Originally Posted by rxheaven
Long cable.. I'd say yes since it must be about 100 ft. But I use a PRE-amp, outside next to the tower. No amp inside, just a regular splitter.
Thanks for this technical explanation. Although, the poor soul that I am still doesn't understand that this process would allow me to pick up a channel that's got a lower DB rate than the one it makes me lose. According to tvfool that is.
Thanks for trying it out
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I wonder if anyone who has the newer 53x models would care to try it. Some people alledged these tuners are "better".
ok... i just looked at tvfool to get an idea of your reference to DB rate (?) ... there are 2 references...
the first is NM or ' noise margin ' .. this number is a measure of the ' margin ' between a given signal at your location
and the ' noise floor ' ... the greater the number, the more usable a signal is... it must be above 0 in order to be
detectable from the noise floor... the number represents a theoretical value that may or may not actually exist,
depending upon any number of external factors, including things like broadband noise at your locale, other
non-tv stations in your immediate area, etc...
the 2nd is the signal strength expressed in -dBm ... this would be an actual measure of the signal level that SHOULD be
arriving at your antenna, given whatever parameters you made for your particular location... again, this is theoretical, and is
affected by things such as terrain, buildings ( even if they are not directly in the path of the signals you are trying to receive ),
and other strong RF sources not necessarily associated with the frequency bands that our tuner is used for.
for the sake of argument, lets use the following figures as an example :
in the normal connect configuration -
1 - actual noise floor at the point of detection inside the tuner = -63dbm
2 - station X with a signal level of -55dbm at the same point ( noise margin = 8db )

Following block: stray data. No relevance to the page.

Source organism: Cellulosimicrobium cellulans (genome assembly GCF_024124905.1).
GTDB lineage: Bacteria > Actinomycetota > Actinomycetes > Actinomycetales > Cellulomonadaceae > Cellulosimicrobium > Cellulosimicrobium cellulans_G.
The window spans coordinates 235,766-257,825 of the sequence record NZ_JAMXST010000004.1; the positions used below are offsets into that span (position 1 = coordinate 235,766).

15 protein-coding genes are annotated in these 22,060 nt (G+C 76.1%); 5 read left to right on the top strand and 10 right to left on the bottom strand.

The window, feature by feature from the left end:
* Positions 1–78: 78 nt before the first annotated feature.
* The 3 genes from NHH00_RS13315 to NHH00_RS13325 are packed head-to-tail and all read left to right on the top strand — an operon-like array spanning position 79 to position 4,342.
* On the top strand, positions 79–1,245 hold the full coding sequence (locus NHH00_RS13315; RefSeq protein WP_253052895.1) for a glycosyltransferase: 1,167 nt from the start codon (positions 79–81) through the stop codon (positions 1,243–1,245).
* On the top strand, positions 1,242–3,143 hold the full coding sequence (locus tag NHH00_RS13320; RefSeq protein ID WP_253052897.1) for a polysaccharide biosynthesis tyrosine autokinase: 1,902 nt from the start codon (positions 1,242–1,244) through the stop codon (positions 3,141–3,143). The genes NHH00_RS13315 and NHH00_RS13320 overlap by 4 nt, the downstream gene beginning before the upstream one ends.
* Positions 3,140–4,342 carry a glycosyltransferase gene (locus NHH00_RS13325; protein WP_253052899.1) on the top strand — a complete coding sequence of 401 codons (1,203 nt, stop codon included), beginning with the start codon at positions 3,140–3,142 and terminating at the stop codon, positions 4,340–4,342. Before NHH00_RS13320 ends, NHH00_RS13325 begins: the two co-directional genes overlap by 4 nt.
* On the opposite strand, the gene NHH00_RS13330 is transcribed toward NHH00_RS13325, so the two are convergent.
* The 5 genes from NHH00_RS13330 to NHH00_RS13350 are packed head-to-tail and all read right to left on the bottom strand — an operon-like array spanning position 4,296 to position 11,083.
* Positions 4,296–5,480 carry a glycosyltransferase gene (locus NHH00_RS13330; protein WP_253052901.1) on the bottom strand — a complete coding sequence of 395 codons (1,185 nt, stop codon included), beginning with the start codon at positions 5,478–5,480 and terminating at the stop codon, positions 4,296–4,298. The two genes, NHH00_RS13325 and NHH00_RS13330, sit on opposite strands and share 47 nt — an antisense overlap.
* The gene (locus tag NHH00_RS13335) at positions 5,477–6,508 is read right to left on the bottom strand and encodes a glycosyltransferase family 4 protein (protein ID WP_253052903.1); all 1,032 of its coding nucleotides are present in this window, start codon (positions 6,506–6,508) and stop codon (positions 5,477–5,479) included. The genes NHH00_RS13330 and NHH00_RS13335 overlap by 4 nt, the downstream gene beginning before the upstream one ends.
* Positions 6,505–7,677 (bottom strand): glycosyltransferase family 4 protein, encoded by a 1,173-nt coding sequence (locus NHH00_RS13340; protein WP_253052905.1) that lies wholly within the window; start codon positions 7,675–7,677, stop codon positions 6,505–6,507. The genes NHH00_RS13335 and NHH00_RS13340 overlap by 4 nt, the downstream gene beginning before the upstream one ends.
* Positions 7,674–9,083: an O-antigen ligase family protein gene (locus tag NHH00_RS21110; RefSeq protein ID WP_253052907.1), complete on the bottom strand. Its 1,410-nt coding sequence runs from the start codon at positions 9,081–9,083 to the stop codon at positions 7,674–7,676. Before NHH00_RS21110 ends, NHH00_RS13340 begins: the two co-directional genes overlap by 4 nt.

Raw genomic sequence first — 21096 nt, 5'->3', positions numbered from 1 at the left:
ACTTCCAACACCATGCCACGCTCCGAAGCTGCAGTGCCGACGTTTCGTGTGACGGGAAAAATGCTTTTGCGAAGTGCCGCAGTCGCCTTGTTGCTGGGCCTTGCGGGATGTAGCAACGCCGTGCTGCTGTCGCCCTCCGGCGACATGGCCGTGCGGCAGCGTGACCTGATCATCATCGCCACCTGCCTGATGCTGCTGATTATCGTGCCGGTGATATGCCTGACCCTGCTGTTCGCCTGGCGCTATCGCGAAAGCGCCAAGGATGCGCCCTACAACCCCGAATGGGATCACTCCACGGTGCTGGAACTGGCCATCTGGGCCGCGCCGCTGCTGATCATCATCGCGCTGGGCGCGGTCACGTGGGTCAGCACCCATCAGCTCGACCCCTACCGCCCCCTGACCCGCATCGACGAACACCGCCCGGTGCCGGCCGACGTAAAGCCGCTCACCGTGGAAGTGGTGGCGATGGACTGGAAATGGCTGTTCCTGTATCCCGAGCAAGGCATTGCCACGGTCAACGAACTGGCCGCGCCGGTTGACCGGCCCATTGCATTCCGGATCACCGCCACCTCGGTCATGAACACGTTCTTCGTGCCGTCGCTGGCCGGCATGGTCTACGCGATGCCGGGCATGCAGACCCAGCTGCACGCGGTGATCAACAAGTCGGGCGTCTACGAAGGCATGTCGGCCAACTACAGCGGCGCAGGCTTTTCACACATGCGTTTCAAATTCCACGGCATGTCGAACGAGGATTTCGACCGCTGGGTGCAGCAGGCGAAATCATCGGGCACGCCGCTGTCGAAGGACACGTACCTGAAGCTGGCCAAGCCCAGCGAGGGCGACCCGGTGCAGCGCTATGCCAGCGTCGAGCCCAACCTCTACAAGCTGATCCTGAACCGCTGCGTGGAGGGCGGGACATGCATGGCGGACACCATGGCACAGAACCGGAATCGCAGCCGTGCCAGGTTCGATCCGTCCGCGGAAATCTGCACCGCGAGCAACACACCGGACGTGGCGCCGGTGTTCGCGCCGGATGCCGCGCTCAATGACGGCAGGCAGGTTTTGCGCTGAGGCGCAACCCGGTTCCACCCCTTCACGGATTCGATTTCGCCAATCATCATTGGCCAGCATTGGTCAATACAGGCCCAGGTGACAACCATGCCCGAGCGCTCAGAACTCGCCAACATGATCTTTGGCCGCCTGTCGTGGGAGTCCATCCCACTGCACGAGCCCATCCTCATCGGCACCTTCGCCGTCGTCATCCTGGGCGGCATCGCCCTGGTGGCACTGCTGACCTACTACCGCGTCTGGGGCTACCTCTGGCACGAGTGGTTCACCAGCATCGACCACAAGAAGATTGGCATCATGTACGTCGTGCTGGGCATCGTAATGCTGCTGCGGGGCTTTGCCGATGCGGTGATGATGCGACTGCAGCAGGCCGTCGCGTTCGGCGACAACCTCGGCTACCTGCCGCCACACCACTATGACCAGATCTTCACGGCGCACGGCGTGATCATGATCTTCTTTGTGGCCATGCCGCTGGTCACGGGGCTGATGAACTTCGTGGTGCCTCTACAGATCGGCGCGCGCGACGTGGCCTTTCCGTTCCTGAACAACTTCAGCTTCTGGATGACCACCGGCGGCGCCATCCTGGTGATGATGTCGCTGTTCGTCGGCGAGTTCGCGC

3 - station Y with a signal level of -66dbm at the same point ( noise margin = -3db )
in the above scenario, station X works, while station Y is below the noise floor, and does not work.
in the reverse connect configuration -
1 - actual noise floor is reduced by 8db and is now -71dbm
2 - station X signal level is reduced by 10db and is now -65dbm ( noise margin = 6db )
3 - station Y signal level is reduced by 1db and is now -67dbm ( noise margin = 4db )
the differences in the amounts of attenuation can be due to non-linearity across the bandwidth of the tuner,
especially given a reverse connection. it can also be due to reflections and impedence bumps created
by pumping a pair of output stages into each other, albeit separated by 100ft of feedline.
so in the reverse scenario, both stations are now ' above ' the noise floor, and with noise margins within 2db
of each other. both signals would theoretically be usable, but would have different characteristics than those
noted with a normal connect configuration. this would be due to how well the tuner itself was designed, as well
as possible bit error rate differences that might determine successful or failed station recovery and memorization.
again, these numbers are just random for purposes of the example. depending on the amount of noise margin
for each station, as well as the ' relative ' margins between the 2 stations in question, and along with how 1 or more
other uninvolved stations are affected in terms of their levels and margins, it all might be affecting the tuner's
ability to recover and use either of the 2 stations' signals.. indeed, the weaker station might prove more usable
than the stronger, or vice versa.
not really an exact science, here. having a spectrum analyzer would more than likely provide an accurate answer.
none of this even considers the effects of oxidized dissimilar metals close by or on the antenna structure, or feedline
condition. both of these can use incoming RF to create either broadband noise, or noise at a specific region in the
it also doesn't consider the effects of having a powered output stage ( your DVR tuner output ) feeding another output
stage ( your pre-amp's output stage at the other end of your 100ft cable run ) . you could be setting up various
reflections and impedence bumps along that whole route, some of which might produce ' adding ' or ' cancelling '
hopefully, this helps and does not confuse the issue moreso...
in essence, i don't really think you are observing something extraordinary, but rather the random anomolies associated
with the backwards connection setup...